Feature - The art of conversation 

Dialogue Cafés show a true exchange of ideas is not a one-way street

I have a confession to make. I’m 28 years old and I can stop a conversation dead in its tracks.

This is not an art I cultivate. A skill aided by a shelf full of how-to books. It’s not actually a talent at all. Typically it’s in response to an innocent inquiry, some unsuspecting conversation-making. Like, "So why are you a vegetarian?" Or, "What’s so wrong with SUVs/McDonald’s/George Bush/trophy homes, anyway?" There’s no NORAD warning for them (yellow alert: Subject likely to explode). Having shocked or browbeaten my listeners out of conversation, out of dialogue, out of reach, I wade through the awkward aftermath alone. It’s not my most prized ability.

Peter Gibian, an English professor at McGill University who has focused on the American parlour phenomenon of the 1800s, notes that the goal of a talk-fest "is to keep the conversation going, rather than to stop conversation. If you say something, it must be a prod for other voices to come in."


Confession? I hunger for the deep connection, the meeting of minds, the stimulus that makes my grey matter pulsate with little shocks of electric current. So when William Roberts, the Executive Director of the Whistler Forum, announced that Eleanor Wachtel was coming to Whistler, to host a Dialogue Café, I leapt. The host of CBC’s Writers and Company. An evening talking about books, writers, the writing life. A gathering of like-minded people!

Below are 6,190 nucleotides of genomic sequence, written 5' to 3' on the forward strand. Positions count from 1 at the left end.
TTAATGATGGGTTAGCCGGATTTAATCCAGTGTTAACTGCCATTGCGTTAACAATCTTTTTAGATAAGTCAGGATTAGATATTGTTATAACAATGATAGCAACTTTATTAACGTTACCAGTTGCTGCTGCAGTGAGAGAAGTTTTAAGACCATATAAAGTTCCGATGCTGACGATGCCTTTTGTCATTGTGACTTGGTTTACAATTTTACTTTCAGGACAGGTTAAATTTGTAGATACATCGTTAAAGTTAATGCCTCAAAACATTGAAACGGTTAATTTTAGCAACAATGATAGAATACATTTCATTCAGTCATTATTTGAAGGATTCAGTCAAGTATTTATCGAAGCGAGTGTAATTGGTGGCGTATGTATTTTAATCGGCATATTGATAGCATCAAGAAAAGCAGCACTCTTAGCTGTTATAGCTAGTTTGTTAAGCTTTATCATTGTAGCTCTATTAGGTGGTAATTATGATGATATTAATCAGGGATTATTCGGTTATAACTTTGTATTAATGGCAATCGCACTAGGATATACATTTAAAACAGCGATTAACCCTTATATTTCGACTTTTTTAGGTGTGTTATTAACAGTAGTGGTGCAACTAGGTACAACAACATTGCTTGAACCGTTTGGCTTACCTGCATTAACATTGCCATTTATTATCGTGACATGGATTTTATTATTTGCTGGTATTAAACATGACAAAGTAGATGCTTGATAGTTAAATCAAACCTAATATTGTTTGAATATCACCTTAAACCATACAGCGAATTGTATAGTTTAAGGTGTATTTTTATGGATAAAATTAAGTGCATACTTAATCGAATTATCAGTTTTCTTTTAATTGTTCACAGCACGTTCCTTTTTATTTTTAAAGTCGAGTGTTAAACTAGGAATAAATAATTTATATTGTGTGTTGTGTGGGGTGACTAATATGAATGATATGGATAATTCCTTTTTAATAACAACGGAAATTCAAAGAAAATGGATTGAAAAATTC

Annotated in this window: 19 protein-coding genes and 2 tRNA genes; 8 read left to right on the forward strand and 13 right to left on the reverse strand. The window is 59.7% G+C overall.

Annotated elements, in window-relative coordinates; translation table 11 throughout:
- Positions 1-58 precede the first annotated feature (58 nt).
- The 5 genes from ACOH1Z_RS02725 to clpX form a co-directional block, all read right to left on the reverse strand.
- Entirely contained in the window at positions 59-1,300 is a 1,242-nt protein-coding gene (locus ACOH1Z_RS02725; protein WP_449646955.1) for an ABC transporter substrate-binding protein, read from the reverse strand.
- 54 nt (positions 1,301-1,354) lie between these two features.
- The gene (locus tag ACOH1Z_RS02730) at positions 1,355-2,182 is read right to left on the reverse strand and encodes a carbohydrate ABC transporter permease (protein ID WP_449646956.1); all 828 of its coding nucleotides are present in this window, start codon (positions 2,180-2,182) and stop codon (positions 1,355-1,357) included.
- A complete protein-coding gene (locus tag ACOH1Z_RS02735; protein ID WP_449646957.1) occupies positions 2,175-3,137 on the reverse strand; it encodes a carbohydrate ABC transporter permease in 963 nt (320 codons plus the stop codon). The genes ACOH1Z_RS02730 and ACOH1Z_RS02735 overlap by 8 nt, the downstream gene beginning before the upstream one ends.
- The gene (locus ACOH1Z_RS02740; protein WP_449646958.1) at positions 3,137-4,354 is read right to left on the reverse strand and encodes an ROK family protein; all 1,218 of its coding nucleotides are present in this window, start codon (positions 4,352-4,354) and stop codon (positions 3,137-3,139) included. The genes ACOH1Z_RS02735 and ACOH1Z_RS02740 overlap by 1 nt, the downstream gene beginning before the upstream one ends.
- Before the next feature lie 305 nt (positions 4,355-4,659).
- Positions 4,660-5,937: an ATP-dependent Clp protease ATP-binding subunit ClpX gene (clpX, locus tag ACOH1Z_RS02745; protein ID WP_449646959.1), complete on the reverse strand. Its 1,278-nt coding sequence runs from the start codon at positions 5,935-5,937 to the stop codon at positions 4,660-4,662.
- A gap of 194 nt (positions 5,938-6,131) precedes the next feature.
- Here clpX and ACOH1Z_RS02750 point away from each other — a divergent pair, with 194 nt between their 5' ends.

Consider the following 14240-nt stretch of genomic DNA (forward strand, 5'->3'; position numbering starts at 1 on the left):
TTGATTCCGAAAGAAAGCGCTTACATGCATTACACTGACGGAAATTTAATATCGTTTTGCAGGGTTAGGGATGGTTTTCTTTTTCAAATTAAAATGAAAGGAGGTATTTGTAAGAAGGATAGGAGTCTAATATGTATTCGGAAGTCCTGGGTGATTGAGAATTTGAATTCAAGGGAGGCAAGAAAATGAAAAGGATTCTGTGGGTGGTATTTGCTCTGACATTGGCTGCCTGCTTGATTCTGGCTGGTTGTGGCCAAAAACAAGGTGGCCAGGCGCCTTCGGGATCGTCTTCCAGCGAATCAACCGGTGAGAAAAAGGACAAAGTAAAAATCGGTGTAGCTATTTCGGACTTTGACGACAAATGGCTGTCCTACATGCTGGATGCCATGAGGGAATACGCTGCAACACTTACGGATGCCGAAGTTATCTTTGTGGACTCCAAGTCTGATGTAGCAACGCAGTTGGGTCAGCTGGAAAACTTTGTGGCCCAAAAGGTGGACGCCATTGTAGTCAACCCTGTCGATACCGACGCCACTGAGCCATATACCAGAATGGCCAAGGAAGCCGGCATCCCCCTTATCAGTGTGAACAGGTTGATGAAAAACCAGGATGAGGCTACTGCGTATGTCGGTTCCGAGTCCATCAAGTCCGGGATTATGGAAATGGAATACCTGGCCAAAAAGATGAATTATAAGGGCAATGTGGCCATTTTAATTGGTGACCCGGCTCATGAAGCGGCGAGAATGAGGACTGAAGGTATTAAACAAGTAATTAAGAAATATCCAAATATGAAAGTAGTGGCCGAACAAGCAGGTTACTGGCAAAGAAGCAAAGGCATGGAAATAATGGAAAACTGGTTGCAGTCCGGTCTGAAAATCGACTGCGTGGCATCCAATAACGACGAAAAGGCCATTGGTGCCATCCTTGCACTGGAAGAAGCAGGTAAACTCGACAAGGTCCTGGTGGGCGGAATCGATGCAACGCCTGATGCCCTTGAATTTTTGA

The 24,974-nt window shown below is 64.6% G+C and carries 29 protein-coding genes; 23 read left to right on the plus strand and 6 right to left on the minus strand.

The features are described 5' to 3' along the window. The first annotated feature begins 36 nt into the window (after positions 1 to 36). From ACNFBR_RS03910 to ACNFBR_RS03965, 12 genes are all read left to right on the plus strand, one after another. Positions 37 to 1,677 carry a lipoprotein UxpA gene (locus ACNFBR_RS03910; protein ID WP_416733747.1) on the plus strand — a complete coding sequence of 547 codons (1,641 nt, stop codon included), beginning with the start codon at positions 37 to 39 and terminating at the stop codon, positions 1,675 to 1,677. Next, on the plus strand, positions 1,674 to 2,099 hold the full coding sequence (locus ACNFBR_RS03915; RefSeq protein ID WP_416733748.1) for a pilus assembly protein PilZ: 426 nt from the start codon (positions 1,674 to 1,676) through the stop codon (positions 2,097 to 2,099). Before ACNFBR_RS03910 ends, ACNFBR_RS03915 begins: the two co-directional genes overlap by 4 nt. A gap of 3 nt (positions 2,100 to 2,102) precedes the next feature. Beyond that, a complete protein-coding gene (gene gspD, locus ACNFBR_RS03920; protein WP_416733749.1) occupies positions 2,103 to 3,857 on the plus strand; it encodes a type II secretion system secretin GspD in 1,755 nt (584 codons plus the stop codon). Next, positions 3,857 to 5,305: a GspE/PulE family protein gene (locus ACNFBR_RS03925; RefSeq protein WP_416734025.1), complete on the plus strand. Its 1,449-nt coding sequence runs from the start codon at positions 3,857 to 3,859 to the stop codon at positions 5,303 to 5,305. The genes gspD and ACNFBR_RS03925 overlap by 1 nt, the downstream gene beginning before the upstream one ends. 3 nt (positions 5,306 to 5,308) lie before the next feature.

Not like-minded, he corrected me. People might not agree with you at all. And that’s the point – the debate, the dialogue, the exchange of ideas.

Right. Whatever. I’m gearing up. Read up on writers and dissidents who are being silenced by totalitarian regimes. In some countries, disagreeing with the government can get you run over by a tank (unknown student, Tiananmen Square, 1989) or a bulldozer, (Rachel Corrie, Gaza Strip, 2003), arrested (Arundhati Roy, India, 2000), detained (Ang San Suu Kyi, Burma, 1989-1995, 2000-2002, 2003) or strung up and hanged by the neck (Ken Saro-Wiwa, Nigeria,1995). I want to do some honour to these people. I want to write about dissent, about the brave voice, about having something important to say.

I seek out my favourite Whistler voices for a preparatory reconnaissance, for the skinny on being impassioned.

Confession? I love Kenny Melamed. I love what he stands for and that he can summon the energy to keep standing up, to not compromise, to not sell-out. I ask Ken what he stands for.

"Social justice is a big one," he answers. "Equality. Maybe that comes into social justice, but it disturbs me when people use their power and influence over others. To let people have equal opportunity no matter their status and wealth. Living within our means."


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